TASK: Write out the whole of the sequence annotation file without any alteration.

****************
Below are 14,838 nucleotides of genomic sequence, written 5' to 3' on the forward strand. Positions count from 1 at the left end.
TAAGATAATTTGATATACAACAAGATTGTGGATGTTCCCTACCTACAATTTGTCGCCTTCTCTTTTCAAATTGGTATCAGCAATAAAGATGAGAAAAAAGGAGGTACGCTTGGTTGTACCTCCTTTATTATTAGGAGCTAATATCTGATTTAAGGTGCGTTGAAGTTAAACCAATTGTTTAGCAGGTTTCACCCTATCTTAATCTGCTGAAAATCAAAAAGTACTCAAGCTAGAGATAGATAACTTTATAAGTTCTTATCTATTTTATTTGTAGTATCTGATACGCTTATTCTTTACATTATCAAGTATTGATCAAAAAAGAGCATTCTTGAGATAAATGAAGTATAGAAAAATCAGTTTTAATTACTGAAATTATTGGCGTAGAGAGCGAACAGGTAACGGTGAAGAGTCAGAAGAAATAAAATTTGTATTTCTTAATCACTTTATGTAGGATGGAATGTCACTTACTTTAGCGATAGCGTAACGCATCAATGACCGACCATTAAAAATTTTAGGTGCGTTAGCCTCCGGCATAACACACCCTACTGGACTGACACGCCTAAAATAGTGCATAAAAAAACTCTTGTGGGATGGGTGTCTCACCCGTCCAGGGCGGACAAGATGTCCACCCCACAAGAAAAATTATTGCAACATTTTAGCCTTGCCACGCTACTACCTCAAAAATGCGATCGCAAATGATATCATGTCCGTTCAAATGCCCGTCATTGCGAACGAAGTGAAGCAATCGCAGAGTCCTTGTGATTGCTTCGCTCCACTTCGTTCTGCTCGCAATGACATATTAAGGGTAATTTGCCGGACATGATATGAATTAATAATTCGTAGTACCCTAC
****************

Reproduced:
Below are 14,838 nucleotides of genomic sequence, written 5' to 3' on the forward strand. Positions count from 1 at the left end.
TAAGATAATTTGATATACAACAAGATTGTGGATGTTCCCTACCTACAATTTGTCGCCTTCTCTTTTCAAATTGGTATCAGCAATAAAGATGAGAAAAAAGGAGGTACGCTTGGTTGTACCTCCTTTATTATTAGGAGCTAATATCTGATTTAAGGTGCGTTGAAGTTAAACCAATTGTTTAGCAGGTTTCACCCTATCTTAATCTGCTGAAAATCAAAAAGTACTCAAGCTAGAGATAGATAACTTTATAAGTTCTTATCTATTTTATTTGTAGTATCTGATACGCTTATTCTTTACATTATCAAGTATTGATCAAAAAAGAGCATTCTTGAGATAAATGAAGTATAGAAAAATCAGTTTTAATTACTGAAATTATTGGCGTAGAGAGCGAACAGGTAACGGTGAAGAGTCAGAAGAAATAAAATTTGTATTTCTTAATCACTTTATGTAGGATGGAATGTCACTTACTTTAGCGATAGCGTAACGCATCAATGACCGACCATTAAAAATTTTAGGTGCGTTAGCCTCCGGCATAACACACCCTACTGGACTGACACGCCTAAAATAGTGCATAAAAAAACTCTTGTGGGATGGGTGTCTCACCCGTCCAGGGCGGACAAGATGTCCACCCCACAAGAAAAATTATTGCAACATTTTAGCCTTGCCACGCTACTACCTCAAAAATGCGATCGCAAATGATATCATGTCCGTTCAAATGCCCGTCATTGCGAACGAAGTGAAGCAATCGCAGAGTCCTTGTGATTGCTTCGCTCCACTTCGTTCTGCTCGCAATGACATATTAAGGGTAATTTGCCGGACATGATATGAATTAATAATTCGTAGTACCCTAC